I can't stress enough the importance of homework exercises. With consistent practice, children progress through their speech/feeding goals noticeably if not significantly faster. For example, I recently saw a child with an L distortion in a private school. She was four-years-old, and I knew the parents were very conscientious about her development. After providing a tactile cue, she was able to elevate her tongue to the alveolar ridge and produce the L sound. I provided her parents with information to work on at home. After a couple weeks of home practice, I checked her and found that the L in blends was developing. I’ll check her once again in a few weeks. Not only is this progress wonderful on its own, but it also means that her parents will be saving money.
Granted, most cases are not this simple. But home practice is advantageous across the board. Remember, I see my kids in therapy once a week, but parents see them every day! So, to make homework easier and more effective:
• Whatever tools I use in therapy, my parents have their own set at home. If money is a concern, a lot can be done at home with just ARK's Probe. It's a basic yet versatile tool that can be used for a variety of speech, feeding, oral motor, and sensory exercises.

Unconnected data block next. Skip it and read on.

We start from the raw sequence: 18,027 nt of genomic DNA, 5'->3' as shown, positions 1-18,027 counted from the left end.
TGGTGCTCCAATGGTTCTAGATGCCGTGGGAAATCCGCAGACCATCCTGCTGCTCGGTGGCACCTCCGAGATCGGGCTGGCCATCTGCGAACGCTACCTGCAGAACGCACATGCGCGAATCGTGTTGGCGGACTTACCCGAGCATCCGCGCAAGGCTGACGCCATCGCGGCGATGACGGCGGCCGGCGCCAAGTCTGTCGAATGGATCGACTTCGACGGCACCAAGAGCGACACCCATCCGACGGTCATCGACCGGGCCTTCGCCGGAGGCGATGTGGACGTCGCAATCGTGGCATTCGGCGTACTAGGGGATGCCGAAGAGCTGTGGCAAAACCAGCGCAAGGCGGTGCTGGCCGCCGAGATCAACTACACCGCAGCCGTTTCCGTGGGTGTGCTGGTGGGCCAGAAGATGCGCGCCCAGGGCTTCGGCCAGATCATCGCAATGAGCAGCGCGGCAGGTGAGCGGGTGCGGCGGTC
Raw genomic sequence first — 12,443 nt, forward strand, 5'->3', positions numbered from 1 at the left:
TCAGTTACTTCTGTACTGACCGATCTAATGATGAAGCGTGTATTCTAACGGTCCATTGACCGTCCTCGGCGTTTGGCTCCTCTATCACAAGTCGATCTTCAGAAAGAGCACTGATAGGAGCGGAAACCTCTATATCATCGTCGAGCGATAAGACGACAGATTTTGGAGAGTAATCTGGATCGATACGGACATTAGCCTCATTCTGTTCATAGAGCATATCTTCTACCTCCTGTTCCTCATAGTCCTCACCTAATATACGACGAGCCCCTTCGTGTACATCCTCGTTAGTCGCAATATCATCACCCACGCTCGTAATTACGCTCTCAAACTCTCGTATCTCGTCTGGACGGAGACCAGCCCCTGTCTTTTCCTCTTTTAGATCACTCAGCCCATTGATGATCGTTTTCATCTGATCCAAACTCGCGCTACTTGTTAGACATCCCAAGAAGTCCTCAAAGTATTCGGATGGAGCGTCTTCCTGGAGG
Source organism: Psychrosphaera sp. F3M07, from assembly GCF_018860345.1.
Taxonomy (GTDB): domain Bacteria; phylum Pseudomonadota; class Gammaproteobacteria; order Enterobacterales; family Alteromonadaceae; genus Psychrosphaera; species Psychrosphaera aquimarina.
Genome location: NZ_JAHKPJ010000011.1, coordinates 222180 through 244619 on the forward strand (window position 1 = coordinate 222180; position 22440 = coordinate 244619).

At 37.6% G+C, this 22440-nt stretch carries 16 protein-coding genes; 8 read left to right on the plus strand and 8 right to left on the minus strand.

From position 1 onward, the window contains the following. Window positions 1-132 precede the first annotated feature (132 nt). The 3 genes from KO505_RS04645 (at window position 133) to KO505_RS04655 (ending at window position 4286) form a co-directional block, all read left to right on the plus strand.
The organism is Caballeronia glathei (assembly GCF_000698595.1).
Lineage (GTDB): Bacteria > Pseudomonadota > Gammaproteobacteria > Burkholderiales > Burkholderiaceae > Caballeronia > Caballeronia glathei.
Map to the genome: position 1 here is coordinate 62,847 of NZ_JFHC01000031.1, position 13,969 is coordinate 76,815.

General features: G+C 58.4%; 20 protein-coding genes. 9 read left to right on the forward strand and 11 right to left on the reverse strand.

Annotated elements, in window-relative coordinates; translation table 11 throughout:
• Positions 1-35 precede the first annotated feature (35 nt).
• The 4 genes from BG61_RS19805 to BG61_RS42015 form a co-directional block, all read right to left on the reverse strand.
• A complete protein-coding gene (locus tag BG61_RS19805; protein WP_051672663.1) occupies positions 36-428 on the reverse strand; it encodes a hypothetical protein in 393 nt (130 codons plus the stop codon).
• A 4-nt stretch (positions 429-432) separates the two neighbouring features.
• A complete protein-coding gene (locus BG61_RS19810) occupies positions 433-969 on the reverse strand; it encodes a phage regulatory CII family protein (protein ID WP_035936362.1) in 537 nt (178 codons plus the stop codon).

• I show my parents exactly how to do each exercise. Then I have them repeat the exercise in front of me so I can correct them if necessary. Just like exercising any other muscles, it's important to have proper form.
• Never demand that the child do the exercise. In my experience, this causes anxiety and frustration for the child, which in turn creates an aversion to therapy where the child doesn't want any tool near his/her mouth. Always follow the child's lead. Proceed slowly and stop BEFORE he/she becomes overloaded. You can always try again later.
• To limit anxiety and frustration, I recommend starting with one practice session per day. Over time, you can work up to whatever the therapist prescribes. But in general, the more practice, the better.
• The same goes for the number of repetitions for each exercise. Start slowly, follow the child's lead, and stop before he/she becomes frustrated. Keep track of progress using a simple chart like the one pictured below. To print free blank copies of this chart, click here.
• Don't practice when the child is hungry or tired. It is also important for the parents to evaluate themselves as well. If they themselves are impatient, too tired, etc., then it is not a good time for therapy.
• Parents should try the exercise on themselves first to understand how the tool feels, to evaluate their pressure, etc.
• If the child is cognitive enough, a behavior modification program can be put in place for practicing with appropriate reinforcers. For example, you can set up a visual schedule to picture the activities and rewards. Be sure to establish a timeline and finish on time.
Debra C. Lowsky, MS, CCC-SLP